Unearthed today: The debate is shifting

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Welcome to Unearthed today, the climate and environment news daily from Greenpeace’s investigative journalism unit, Unearthed. Today the signs are the way we think about climate change could be shifting, though the reality of corporate and political action isn’t – yet.

What’s going on with climate

Two studies out today add to the mounting evidence that formulas for reducing emissions that rely on polluting now and sucking carbon out of the air later may run into some big problems.

Study finds arctic fires, thawing permafrost pose growing threat to climate: The warming Arctic tundra will make it harder for the world to curb climate change, as thawing permafrost and wildfires release greenhouse gases that are not fully accounted for in global emissions agreements, a study has found. The researchers estimate that fires along with abrupt thawing events could increase carbon emissions up to 40% by the end of the century unless fossil fuel emission are drastically reduced.

Antarctica is headed for a climate tipping point by 2060: The new study, published in the journal Nature shows that if emissions continue at their current pace, by about 2060 the Antarctic ice sheet will have crossed a critical threshold and committed the world to sea level rise that is not reversible on human timescales.Pulling carbon dioxide out of the air at that point won’t stop the ice loss, it shows, and by 2100, sea level could be rising more than 10 times faster than today.

Calls for radical shifts in policy

At the same time two stories today also show a shift in the policy landscape, away from future facing targets and towards more immediate and radical measures to curb emissions.

Energy groups must stop new oil and gas projects to reach net zero by 2050, IEA says: The radical proposal could call into question major investments by firms such as Bp which are theoretically aligned to net-zero but now find themselves at odds both with the IEA and the Science Based Targets initiative. 

The share of fossil fuels in the global energy supply would need to fall from around four-fifths currently to one-fifth by 2050. Solar would become the single biggest energy source — or 20 per cent of global energy demand.

The Paris-based think-tank also called for a ban on all new gas boilers (including in existing homes) in 4 years time, way ahead of the UK government’s own targets though they did include a tedious and economically non-sensical loophole for “hydrogen ready” equipment.

I’d love to bring you more, but the site has crashed but here’s a great take – as ever – from Carbon Brief. 

Finally, less a headline and more a think-piece Foreign Policy magazine delves into the problem with Big Agriculture.

“As of this writing, animal agriculture accounts for 14.5 percent of total anthropogenic greenhouse gas emissions annually. It is also the source of 60 percent of all nitrous oxide and 50 percent of all methane emissions, which have 36 times and 298 times, respectively, the warming potential of carbon dioxide. As industrial animal agriculture has scaled up, agricultural emissions of methane and nitrous oxide have been going in one direction only: up.” It goes on to mention air pollution, epic deforestation and the total destruction of ecosystems.

But we’re focused on what should happen here, so here’s what it says on that:

“As a start, the United States could set an example for the Global North with a 50-year farm bill. The bill would promote ecosystem diversification and increased resilience by reducing acreage of annual grain crops from 70 percent to 10 percent or less of all cropland while scaling up perennial crops to 80 percent of farmland. The remaining 10 percent would be allocated to other crops, including a diverse array of locally produced vegetables and fruits. Soil and water-conserving perennial varieties of rice, wheat, legumes, and other food-grain crops—which are now being developed—could serve as components of diverse, perennial, multispecies communities of food crops that replicate how nature functions. The bill would promote a transition to smaller, more diverse farm operations as agricultural diversification will work most effectively not on vast, uniform acreages but as mosaics made up of many modest-sized farms.”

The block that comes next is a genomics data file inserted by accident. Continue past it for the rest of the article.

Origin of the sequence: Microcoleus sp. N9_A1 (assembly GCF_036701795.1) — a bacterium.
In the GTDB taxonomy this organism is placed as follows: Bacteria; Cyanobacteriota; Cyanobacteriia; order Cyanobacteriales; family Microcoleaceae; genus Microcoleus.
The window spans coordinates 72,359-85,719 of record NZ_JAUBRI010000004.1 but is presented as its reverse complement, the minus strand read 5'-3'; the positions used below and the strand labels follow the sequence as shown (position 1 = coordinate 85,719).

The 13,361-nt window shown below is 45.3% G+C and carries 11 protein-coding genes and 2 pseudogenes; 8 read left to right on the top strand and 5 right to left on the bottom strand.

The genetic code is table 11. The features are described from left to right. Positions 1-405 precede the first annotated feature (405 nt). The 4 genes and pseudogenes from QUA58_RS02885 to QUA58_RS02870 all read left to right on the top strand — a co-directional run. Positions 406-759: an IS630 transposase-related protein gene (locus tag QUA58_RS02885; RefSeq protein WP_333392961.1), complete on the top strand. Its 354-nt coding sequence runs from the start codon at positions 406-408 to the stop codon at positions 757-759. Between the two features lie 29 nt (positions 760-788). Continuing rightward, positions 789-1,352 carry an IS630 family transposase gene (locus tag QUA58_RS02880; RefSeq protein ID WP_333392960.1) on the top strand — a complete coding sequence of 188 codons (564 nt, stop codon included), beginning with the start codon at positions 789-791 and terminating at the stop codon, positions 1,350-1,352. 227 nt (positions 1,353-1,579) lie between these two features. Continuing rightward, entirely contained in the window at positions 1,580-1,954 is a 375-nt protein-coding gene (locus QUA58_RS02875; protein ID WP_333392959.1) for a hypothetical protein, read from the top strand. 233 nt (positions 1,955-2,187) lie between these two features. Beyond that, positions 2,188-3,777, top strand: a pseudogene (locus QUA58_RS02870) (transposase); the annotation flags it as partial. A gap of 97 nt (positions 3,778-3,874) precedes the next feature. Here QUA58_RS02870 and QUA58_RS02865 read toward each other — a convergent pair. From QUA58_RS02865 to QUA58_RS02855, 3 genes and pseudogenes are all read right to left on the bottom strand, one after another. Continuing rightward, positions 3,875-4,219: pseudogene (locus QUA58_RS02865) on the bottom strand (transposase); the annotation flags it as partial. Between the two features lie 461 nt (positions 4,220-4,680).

What is happening

It’s not… exactly on point.

Biden administration announces new Energy Star standards: The plans include the first-ever sustainability benchmarks for federal buildings and programs promoting electric heat pumps.

Merkel rejects bringing forward Germany’s exit from coal: German Chancellor Angela Merkel on Saturday (15 May) rejected calls to bring forward the country’s exit date for coal in power generation, currently set at 2038.

Supreme Court sides with oil companies in Baltimore climate liability case: Ruling could make it easier for oil companies to take the case to a federal court, where they think they are more likely to win. 

Green light for ‘net zero’ equivalent for nature: The UK government is expected to announce a legally-binding target for 2030 to drive action to halt the decline of nature and wildlife.

And finally.. Pilita Clark reports on the “looming net-zero car crash”.

“These groups face rising pressure to be both environmentally and financially sustainable at a time when the green technologies they need are still on the drawing board; government policy support is paltry and a small group of influential but poorly understood umpires are judging their progress.”

Regrettably, interest in offsets is rising in tandem with net zero targets. “There’s going to be a green rush to find the most credible certificates out there,” one food company executive predicts. That rush is on course to collide with investor demands for scientifically credible climate targets rather than vague pledges to do something in the future.